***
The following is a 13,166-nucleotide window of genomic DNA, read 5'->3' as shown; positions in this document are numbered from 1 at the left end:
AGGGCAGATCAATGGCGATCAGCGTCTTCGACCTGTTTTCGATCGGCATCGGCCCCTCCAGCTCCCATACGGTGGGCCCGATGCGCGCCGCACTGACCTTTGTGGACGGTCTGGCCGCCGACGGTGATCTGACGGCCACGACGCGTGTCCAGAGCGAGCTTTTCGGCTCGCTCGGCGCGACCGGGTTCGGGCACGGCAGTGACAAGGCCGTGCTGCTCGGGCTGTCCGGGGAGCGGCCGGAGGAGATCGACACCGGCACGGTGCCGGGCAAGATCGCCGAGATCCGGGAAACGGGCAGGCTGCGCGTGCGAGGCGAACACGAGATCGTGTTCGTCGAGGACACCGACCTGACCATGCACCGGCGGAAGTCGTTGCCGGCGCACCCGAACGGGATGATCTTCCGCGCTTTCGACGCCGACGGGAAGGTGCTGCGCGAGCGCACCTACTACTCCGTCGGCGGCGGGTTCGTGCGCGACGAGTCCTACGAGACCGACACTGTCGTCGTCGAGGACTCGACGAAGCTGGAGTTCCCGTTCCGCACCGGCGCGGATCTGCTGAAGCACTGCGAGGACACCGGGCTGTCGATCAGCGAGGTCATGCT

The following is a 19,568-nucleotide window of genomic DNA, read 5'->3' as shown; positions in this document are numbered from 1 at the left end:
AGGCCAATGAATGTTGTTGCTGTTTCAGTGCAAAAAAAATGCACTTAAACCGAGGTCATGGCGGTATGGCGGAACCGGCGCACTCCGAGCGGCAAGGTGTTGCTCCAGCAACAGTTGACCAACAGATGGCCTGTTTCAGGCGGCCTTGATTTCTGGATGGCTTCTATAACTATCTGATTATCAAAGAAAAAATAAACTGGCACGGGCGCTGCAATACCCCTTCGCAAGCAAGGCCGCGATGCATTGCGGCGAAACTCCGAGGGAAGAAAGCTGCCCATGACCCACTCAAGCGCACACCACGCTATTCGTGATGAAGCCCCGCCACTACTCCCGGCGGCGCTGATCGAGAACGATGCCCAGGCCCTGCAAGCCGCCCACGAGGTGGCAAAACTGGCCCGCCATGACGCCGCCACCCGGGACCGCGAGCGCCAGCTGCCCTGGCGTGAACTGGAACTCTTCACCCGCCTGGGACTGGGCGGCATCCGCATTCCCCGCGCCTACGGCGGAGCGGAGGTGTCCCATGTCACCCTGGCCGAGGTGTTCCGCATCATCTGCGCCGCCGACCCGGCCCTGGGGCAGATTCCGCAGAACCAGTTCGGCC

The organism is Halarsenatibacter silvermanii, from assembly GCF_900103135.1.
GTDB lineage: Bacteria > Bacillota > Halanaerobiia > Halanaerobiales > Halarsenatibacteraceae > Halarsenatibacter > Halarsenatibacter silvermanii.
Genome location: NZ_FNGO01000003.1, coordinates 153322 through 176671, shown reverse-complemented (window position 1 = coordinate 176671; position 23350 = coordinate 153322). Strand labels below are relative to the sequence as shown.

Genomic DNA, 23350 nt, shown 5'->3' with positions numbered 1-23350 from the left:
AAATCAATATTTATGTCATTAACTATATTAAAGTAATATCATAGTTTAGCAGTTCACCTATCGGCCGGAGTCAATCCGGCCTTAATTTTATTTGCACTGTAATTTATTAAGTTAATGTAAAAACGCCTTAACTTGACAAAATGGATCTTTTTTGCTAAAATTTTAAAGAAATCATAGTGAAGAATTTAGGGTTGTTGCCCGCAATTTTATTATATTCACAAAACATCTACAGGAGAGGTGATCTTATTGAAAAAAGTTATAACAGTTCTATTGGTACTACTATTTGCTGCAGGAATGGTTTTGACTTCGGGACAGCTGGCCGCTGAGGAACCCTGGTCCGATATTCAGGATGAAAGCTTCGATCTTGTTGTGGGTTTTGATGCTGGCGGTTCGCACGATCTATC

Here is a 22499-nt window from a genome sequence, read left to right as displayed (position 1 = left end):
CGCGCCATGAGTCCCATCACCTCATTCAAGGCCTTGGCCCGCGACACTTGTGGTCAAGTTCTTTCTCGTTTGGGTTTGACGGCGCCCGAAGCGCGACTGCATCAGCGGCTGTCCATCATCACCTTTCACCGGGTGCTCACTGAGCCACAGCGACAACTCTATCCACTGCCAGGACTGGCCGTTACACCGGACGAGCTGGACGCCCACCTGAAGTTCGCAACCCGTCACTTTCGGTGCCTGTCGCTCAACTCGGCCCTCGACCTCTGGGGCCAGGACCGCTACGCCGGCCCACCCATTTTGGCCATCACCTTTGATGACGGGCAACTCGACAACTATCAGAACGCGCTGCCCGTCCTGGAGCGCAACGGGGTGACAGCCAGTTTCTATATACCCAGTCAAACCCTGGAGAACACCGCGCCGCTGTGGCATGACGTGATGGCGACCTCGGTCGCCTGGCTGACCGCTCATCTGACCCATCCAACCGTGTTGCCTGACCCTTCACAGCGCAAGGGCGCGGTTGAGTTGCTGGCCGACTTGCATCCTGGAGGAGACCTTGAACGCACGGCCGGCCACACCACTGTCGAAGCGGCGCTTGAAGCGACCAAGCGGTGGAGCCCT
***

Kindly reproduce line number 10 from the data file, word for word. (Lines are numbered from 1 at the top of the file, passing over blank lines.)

Here is a 22499-nt window from a genome sequence, read left to right as displayed (position 1 = left end):